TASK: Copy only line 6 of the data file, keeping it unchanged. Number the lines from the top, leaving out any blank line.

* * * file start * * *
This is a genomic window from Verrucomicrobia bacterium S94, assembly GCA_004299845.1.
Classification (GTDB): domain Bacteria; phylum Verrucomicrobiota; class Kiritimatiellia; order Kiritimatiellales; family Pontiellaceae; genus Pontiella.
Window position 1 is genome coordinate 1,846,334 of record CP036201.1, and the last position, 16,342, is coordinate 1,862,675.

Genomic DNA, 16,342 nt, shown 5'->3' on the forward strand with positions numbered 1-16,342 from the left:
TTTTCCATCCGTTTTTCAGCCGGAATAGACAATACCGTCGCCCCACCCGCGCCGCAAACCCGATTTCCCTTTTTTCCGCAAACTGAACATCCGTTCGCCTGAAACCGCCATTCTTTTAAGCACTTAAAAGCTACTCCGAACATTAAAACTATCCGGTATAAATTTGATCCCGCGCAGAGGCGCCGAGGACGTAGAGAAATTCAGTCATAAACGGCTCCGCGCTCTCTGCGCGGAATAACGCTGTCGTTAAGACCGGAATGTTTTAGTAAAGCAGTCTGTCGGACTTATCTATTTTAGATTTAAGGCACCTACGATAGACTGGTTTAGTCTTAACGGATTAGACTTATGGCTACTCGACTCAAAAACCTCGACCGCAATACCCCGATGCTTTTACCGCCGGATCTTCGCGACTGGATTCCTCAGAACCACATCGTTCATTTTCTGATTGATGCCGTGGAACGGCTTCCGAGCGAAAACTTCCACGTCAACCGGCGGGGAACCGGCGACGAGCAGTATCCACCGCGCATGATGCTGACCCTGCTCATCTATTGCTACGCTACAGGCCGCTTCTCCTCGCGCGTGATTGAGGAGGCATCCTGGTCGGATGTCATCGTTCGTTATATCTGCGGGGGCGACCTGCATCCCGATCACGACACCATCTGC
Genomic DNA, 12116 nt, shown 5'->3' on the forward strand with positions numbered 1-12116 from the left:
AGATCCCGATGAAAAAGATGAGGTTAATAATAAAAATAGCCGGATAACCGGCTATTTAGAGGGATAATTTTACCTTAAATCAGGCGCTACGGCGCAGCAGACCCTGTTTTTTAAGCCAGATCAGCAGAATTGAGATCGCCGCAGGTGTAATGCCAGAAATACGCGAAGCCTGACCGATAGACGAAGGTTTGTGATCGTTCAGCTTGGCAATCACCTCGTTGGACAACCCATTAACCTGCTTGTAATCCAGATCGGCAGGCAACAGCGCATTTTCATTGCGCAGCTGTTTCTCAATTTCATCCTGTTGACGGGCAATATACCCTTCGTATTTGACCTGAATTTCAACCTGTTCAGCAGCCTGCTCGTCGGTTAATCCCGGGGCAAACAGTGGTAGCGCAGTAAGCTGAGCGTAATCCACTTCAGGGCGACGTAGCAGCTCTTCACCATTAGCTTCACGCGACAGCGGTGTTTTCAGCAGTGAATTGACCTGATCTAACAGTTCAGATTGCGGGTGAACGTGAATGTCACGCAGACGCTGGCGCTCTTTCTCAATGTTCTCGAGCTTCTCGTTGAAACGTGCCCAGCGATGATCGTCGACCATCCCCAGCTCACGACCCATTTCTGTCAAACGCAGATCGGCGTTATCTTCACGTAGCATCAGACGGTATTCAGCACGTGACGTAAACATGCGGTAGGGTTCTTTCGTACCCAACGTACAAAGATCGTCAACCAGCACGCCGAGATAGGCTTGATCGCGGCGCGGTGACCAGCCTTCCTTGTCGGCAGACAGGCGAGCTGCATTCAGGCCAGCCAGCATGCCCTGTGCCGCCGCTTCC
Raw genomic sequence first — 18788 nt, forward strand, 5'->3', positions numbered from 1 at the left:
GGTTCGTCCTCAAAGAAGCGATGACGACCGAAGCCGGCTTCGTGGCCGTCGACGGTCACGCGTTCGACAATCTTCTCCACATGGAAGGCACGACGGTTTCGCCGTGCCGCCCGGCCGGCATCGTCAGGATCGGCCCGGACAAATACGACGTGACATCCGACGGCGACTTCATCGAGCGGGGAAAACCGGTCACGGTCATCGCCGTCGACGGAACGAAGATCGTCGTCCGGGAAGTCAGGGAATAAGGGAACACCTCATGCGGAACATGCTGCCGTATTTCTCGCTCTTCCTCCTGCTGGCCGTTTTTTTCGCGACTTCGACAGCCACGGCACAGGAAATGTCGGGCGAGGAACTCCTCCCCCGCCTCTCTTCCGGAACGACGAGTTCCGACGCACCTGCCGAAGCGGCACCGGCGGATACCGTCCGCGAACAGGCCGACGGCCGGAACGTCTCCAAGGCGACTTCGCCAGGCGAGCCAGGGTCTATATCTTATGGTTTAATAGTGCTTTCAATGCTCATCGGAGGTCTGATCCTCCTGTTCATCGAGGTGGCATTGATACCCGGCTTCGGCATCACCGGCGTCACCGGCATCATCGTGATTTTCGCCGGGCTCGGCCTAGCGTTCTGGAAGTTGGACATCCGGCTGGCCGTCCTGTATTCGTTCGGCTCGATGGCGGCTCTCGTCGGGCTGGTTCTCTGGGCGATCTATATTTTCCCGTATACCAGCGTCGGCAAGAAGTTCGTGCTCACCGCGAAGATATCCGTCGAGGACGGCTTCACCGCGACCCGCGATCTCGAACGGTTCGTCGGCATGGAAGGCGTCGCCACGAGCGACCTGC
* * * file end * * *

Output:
Genomic DNA, 12116 nt, shown 5'->3' on the forward strand with positions numbered 1-12116 from the left: